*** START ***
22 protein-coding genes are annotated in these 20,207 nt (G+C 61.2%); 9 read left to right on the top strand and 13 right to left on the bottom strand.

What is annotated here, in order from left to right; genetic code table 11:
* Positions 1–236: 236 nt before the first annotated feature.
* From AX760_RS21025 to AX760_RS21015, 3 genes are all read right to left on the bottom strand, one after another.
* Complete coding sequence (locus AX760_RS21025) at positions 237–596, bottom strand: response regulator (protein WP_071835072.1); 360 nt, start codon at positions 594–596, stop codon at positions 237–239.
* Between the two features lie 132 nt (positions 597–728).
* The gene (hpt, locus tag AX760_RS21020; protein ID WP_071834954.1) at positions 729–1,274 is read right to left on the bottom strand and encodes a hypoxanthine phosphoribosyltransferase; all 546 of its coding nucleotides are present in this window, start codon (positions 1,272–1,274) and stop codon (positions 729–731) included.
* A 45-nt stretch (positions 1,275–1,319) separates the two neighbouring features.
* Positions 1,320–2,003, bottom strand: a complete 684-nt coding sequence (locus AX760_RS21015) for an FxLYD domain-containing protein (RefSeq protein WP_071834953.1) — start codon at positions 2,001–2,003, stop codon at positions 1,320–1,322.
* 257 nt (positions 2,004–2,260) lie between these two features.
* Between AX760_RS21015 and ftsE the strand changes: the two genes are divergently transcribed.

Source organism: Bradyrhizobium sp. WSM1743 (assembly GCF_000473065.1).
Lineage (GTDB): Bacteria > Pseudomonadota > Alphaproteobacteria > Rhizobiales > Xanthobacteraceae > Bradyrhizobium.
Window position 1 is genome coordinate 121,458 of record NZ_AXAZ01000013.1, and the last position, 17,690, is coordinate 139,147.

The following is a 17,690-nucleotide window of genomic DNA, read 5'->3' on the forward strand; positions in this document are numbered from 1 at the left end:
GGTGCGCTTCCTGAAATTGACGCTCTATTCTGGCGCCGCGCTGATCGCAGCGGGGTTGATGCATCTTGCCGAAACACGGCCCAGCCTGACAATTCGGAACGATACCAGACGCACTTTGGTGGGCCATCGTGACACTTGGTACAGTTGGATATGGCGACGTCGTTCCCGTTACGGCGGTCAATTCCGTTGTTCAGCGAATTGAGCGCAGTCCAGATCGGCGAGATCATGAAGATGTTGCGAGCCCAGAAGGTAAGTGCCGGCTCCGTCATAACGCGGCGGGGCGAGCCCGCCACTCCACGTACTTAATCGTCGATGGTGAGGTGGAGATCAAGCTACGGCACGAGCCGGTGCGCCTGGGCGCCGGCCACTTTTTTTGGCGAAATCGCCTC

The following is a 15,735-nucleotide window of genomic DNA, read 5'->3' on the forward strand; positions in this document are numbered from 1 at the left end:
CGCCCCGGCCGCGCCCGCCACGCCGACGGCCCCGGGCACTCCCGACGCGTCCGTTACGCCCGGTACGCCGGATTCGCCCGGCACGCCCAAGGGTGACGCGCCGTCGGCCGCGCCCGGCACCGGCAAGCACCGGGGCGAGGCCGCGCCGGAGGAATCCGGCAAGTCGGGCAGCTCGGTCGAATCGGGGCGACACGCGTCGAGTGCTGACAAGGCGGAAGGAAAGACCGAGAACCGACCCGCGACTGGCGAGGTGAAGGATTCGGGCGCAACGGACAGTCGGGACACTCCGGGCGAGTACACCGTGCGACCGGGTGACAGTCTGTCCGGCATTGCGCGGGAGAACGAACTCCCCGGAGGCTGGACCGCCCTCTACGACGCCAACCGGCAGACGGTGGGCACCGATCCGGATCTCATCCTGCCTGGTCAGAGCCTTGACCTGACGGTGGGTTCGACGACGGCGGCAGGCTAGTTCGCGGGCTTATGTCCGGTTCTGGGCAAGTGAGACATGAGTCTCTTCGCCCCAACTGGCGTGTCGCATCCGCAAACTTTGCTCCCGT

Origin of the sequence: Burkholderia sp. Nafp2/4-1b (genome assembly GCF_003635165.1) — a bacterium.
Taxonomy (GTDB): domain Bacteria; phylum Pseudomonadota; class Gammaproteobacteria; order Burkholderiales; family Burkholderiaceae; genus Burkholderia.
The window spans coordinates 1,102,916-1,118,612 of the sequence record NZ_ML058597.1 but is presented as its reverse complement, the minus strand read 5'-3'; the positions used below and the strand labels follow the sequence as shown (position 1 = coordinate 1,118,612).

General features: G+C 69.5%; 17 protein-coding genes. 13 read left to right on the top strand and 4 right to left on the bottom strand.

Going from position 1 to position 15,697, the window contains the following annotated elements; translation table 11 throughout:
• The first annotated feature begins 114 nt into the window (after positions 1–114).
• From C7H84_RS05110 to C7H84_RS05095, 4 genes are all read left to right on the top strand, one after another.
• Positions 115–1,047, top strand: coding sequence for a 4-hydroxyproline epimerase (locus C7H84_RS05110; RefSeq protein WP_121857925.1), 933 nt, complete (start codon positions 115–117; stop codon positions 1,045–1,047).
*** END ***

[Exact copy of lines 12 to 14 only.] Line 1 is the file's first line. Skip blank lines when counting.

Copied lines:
Source organism: Bradyrhizobium sp. WSM1743 (assembly GCF_000473065.1).
Lineage (GTDB): Bacteria > Pseudomonadota > Alphaproteobacteria > Rhizobiales > Xanthobacteraceae > Bradyrhizobium.
Window position 1 is genome coordinate 121,458 of record NZ_AXAZ01000013.1, and the last position, 17,690, is coordinate 139,147.